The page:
From Maxwell Perspective...
Policy Is the Be-All and End-All
Chia-Chia Wang ‘00 MA (IR)
American Friends Service Committee
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Chia-Chia Wang in October, moderating a panel with New Jersey law enforcement on the treatment of immigrants
Last year, in October, Chia-Chia Wang led a vigil by the American Friends Service Committee (AFSC) at the sheriff’s office in Freehold Township, New Jersey. The group was protesting the treatment of immigrants, demanding “dignity, not detention.” Earlier, in June, Wang had brought a group of children of deportees to testify before their members of Congress. “They shared details of their lives and painful experience in the current broken system,” Wang recalls. “The lawmakers were touched, and some signed on to legislation we asked for.”
AFSC is a Quaker organization, embracing members of all faiths, and promoting service, development, and peace programs globally. It was the first NGO to be honored, in the name of all Quakers, with a Nobel Peace Prize. As the civic participation coordinator of AFSC’s Immigrant Rights Program, Wang supervises community organizers who work with immigrant organizations in New Jersey, helping their leaders become effective voices for their cause. And she works with children and youth affected by the detention and deportation of their parents.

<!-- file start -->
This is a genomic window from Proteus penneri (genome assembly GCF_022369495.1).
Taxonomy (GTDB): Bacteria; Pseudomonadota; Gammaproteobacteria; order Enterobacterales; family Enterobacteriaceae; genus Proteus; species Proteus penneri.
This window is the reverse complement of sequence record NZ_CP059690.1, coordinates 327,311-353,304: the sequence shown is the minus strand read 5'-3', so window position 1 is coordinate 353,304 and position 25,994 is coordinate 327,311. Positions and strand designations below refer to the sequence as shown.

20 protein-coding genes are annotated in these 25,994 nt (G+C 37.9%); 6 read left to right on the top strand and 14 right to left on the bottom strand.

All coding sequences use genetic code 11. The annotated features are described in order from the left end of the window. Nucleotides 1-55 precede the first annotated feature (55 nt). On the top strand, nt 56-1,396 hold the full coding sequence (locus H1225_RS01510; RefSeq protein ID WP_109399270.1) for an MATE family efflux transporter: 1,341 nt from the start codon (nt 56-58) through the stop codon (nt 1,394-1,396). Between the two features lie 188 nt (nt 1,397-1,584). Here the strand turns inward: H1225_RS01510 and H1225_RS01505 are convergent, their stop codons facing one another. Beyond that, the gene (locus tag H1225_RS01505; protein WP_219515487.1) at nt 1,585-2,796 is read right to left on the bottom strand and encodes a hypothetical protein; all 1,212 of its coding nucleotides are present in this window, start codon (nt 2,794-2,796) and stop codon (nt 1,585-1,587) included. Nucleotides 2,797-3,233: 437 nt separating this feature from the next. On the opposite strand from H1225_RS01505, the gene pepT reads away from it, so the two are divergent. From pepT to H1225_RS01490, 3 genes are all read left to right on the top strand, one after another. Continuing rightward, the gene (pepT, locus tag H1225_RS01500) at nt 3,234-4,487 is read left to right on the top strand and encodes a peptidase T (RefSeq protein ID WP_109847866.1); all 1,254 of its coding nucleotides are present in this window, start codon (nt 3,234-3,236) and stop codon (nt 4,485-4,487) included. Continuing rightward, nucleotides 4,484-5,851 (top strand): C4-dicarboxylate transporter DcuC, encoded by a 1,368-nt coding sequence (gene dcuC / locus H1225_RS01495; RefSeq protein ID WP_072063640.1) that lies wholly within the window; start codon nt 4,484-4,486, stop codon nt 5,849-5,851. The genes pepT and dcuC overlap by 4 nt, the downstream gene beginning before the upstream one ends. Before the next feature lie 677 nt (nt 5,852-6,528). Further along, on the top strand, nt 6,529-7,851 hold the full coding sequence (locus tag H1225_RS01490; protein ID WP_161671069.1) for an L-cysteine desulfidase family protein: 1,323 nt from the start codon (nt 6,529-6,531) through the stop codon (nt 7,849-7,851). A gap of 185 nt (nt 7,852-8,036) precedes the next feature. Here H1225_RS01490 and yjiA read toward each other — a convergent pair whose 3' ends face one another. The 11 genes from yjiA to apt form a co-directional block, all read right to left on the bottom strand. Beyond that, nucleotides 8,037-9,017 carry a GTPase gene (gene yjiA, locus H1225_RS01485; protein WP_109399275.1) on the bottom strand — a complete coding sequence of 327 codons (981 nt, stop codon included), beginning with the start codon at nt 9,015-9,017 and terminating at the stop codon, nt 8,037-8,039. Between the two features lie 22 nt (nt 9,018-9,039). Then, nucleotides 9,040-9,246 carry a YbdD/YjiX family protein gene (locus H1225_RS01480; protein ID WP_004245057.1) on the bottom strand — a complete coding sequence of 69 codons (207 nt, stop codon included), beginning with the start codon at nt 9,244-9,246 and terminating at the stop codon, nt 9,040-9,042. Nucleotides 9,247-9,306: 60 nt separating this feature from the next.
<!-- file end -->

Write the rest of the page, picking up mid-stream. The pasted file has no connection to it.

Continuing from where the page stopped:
“You have to be patient but relentless.”“Quakers like to talk about ‘journeys,’” says Wang, “and working with them has been a journey for me, leading to an understanding of their beliefs and methods. They are pacifists, but at the same time, activists, with nonviolence and dialogue as their methodology. I’ve come to understand the soundness of those methods when I see their positive results.”
But the downside lies in having to compromise with reality — with entrenched, often hostile, attitudes. “You have to be patient but relentless,” she says, “and every small gain is encouraging. Knowing that someone doesn’t feel afraid anymore, or seeing a change in someone’s attitudes, or having an impact on legislation — these are sources of great satisfaction.”
Wang’s first professional challenges came during her four years as an outreach coordinator with the Children’s Defense Fund, where she focused on the issues of health care access and public benefits for low-income children and families in New York. These concerns marked the beginning of a focus on immigrants’ rights.
“I had found my niche, which is working on advocacy and campaign building,” Wang says. “Policy, after all, is what changes and improves the lot of those who live in poverty with no rights and no dignity.”
— Tom Raynor
Tom Raynor is a freelance writer based in Syracuse. He holds an MIA from Columbia University.
This article appeared in the fall 2010 print edition of Maxwell Perspective; © 2010 Maxwell School of Syracuse University. To request a copy, e-mail email@example.com.